After years of effort by Media Literacy Now, legislators have sent a bill to Massachusetts Gov. Charlie Baker that affirms Media Literacy is essential “to prepare students morally and intellectually for the duties of citizenship.”
Civics education has been a focus of the legislature over the past several sessions and a number of bills with Media Literacy components made some progress in the past, but this year lawmakers have passed their strongest bill, which requires school to teach civics, history, and social studies to promote civic engagement. Media Literacy Now has made the case before the Joint Education Committee that Media Literacy is essential to civic engagement. As a result, Media Literacy is required within this comprehensive social studies and history mandate, to ensure students develop Media Literacy skills to access, analyze and evaluate all types of media.
The Conference committee’s new draft of the Senate- and House-passed versions was approved unanimously in both houses on July 25.
With passage of this bill, S2631, the lawmakers of Massachusetts have elevated Media Literacy as a priority in public education and will ensure that students are learning to analyze and evaluate all types of media, and attaining an understanding of how that media shapes our beliefs, behaviors, attitudes, and values, both as individuals and as a society.
Recently, policymakers and the public across the country gained awareness that a large quantity of disinformation circulating on social media was potentially altering democratic processes. There has been a renewed interest in civics as well as Media Literacy in state houses as a result. With this bill, Massachusetts becomes the first state to connect civics and Media Literacy and make them mandatory in schools across the state.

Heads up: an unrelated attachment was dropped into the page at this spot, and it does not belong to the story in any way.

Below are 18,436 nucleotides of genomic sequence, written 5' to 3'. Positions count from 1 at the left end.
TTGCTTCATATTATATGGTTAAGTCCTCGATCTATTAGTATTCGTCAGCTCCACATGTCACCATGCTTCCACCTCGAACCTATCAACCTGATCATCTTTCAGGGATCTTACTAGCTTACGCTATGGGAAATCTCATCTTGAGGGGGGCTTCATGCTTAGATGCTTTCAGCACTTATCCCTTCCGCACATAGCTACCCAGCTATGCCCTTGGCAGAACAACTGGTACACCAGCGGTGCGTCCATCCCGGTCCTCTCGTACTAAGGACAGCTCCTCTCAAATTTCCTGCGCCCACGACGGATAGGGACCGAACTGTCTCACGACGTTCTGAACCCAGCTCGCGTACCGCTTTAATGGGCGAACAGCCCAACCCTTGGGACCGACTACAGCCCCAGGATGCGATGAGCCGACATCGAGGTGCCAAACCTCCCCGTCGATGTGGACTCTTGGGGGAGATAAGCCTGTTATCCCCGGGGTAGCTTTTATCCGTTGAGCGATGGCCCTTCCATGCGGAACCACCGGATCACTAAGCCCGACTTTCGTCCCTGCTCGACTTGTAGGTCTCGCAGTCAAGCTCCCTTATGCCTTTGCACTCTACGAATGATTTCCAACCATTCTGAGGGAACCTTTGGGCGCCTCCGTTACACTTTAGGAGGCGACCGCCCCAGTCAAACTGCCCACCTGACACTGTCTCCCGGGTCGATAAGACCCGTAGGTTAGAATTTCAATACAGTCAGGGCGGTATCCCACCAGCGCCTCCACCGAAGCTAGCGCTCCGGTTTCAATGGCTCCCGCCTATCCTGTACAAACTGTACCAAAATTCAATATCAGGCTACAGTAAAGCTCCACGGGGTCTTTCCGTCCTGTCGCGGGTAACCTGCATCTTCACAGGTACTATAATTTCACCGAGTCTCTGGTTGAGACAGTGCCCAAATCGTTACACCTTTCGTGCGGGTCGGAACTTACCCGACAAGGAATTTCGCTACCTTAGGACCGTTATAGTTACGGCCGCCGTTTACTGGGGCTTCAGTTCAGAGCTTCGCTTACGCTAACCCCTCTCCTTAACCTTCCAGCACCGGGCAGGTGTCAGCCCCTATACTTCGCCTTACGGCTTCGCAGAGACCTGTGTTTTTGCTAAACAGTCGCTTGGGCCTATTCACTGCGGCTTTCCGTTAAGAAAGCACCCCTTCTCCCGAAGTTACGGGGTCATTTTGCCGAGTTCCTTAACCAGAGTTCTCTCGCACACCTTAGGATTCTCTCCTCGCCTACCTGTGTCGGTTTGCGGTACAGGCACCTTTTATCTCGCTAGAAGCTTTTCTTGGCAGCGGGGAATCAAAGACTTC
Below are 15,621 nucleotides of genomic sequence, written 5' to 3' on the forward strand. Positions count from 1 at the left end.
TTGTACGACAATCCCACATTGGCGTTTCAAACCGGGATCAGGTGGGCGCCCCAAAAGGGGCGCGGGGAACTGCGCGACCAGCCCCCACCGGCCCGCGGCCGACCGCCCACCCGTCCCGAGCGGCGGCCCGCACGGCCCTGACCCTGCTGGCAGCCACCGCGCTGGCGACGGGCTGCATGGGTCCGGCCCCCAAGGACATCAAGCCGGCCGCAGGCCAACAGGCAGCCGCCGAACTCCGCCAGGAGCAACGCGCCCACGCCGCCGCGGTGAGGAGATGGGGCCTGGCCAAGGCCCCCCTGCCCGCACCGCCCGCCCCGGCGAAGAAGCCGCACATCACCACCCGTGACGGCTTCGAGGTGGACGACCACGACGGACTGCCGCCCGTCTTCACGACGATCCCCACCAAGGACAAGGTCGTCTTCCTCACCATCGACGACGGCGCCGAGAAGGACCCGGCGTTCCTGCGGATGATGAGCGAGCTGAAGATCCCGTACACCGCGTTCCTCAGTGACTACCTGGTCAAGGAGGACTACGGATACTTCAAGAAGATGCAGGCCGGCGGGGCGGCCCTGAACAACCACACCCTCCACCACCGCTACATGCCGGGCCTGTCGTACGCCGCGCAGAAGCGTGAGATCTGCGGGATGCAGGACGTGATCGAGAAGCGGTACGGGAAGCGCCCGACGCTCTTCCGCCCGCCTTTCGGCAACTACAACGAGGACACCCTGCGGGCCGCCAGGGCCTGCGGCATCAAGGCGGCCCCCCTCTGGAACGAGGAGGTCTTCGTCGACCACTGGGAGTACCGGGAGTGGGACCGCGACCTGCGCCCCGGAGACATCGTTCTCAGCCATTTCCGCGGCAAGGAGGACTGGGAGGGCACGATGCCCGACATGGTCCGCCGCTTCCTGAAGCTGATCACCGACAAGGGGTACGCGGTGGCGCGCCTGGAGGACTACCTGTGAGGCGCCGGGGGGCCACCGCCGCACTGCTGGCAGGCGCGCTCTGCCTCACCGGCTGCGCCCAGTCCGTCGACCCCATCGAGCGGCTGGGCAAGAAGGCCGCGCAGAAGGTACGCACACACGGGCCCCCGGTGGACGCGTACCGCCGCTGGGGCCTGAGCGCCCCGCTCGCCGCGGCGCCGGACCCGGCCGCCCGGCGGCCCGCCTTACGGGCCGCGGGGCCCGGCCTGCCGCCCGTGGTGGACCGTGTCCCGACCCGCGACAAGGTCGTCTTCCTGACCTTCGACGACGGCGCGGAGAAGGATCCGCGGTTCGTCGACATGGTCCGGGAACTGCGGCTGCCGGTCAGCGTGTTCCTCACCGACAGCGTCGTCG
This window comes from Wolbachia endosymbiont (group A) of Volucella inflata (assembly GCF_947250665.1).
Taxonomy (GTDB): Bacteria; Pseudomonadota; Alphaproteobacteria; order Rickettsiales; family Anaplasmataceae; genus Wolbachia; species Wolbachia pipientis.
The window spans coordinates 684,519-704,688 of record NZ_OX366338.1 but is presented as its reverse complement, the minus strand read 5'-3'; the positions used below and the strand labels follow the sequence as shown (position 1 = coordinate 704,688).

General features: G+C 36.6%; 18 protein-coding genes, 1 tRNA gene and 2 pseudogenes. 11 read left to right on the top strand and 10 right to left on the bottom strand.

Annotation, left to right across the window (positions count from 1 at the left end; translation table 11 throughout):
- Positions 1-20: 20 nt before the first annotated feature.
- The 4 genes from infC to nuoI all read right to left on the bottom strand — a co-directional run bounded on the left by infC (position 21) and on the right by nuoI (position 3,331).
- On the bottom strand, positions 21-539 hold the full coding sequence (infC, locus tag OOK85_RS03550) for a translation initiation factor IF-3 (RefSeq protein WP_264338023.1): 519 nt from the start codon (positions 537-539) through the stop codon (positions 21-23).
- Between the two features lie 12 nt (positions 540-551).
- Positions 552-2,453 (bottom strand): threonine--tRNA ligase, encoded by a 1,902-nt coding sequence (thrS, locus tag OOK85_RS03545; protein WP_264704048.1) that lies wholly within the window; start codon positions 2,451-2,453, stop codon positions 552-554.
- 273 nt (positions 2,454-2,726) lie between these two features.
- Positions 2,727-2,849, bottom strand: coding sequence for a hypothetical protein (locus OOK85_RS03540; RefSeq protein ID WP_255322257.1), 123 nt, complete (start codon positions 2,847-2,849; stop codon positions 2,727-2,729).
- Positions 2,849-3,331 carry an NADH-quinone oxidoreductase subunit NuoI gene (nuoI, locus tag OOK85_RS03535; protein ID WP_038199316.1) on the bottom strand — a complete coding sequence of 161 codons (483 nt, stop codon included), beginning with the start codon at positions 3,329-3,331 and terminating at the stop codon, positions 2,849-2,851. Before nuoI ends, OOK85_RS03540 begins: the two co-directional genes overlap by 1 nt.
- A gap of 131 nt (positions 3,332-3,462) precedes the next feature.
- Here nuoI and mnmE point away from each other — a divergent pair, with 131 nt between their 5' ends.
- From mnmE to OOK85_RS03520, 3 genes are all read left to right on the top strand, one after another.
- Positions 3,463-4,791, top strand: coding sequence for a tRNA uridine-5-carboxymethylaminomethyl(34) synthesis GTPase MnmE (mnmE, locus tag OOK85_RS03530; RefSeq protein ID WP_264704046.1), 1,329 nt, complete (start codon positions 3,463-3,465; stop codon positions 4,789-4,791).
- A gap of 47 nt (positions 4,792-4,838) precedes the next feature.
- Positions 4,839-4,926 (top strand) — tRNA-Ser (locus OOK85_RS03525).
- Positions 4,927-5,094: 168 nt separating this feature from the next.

The new statutory emphasis on Media Literacy will dovetail very effectively with the new Curriculum Frameworks for History and Social Sciences that include a groundbreaking emphasis on Media Literacy standards approved just weeks ago by the Massachusetts Board of Elementary and Secondary Education.
With the frameworks in place and a permanent statutory requirement supporting implementation, students in Massachusetts will soon be building key skills for productive work, positive citizenship, and a healthy life.
We extend special thanks to Rep. Dave Rogers, sponsor of our model bill in the House. Rogers has been a strong advocate for Media Literacy since his arrival in the state House in 2013. We also thank US Rep. Katherine Clark who, as a state Senator, originally introduced our Media Literacy bill in Massachusetts in 2011.
We thank Sen. Eric Lesser and former Sen. Dan Wolf. Lesser was the sponsor of a Media Literacy bill on the Senate side – He took up the baton from Sen. Wolf, who co-sponsored our bill with Dave Rogers in the previous session.
We thank Sen. Michael Rush and Rep. Jeffrey Roy who sponsored related civics legislation that included Media Literacy and contributed to the critical mass of support.
We thank the chairwomen of the Joint Committee on Education, Rep. Alice Peisch and Sen. Sonia Chang-Diaz, who recognized the connection between civics education, Media Literacy, and democracy, and have included Media Literacy language in each of the three sessions that they moved civics legislation out of their committee, to reach final passage this year.